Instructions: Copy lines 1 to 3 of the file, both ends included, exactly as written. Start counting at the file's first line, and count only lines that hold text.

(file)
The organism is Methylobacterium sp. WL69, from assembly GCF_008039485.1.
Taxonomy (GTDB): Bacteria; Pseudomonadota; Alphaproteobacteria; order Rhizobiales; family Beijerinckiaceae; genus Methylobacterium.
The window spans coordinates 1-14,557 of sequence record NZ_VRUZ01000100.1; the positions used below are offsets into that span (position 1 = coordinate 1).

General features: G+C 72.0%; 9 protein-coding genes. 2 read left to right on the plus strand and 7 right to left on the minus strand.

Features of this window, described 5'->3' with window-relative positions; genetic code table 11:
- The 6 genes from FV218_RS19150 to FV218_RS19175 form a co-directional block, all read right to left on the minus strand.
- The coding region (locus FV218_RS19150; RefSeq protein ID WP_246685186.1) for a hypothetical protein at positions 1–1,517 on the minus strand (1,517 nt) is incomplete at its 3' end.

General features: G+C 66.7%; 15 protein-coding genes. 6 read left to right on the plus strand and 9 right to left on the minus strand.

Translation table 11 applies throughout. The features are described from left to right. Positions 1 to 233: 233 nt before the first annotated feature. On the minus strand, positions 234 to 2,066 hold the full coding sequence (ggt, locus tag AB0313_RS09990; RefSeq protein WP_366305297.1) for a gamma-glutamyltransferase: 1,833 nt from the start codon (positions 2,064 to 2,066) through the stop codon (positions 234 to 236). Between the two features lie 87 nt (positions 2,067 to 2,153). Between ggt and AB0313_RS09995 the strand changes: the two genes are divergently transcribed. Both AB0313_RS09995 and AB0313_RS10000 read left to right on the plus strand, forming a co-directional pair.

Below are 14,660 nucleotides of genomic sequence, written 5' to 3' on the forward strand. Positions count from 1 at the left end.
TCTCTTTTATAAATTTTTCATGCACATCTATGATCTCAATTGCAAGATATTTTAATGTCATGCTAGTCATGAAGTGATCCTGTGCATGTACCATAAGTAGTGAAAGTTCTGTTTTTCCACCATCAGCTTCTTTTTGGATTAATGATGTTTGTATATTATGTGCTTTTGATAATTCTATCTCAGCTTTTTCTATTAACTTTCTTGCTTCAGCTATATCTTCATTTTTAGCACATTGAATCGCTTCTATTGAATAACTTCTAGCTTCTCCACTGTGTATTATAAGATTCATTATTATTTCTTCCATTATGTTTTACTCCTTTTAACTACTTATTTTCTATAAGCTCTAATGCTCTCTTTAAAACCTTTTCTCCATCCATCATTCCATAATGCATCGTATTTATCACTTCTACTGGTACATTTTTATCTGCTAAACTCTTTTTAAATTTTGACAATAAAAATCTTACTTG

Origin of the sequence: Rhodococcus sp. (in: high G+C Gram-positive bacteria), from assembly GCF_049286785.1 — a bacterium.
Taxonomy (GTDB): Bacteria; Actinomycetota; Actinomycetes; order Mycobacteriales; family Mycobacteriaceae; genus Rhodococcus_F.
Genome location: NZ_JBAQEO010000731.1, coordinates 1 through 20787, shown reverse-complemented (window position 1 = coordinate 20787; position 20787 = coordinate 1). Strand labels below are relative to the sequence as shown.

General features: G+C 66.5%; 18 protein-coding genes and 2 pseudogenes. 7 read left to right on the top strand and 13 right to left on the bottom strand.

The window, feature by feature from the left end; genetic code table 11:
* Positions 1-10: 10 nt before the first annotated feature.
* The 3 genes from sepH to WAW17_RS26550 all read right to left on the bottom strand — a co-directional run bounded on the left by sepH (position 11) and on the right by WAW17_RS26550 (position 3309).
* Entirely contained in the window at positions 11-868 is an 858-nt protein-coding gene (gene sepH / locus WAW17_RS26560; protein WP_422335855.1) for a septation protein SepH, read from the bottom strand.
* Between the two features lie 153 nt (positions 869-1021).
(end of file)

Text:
The organism is Methylobacterium sp. WL69, from assembly GCF_008039485.1.
Taxonomy (GTDB): Bacteria; Pseudomonadota; Alphaproteobacteria; order Rhizobiales; family Beijerinckiaceae; genus Methylobacterium.
The window spans coordinates 1-14,557 of sequence record NZ_VRUZ01000100.1; the positions used below are offsets into that span (position 1 = coordinate 1).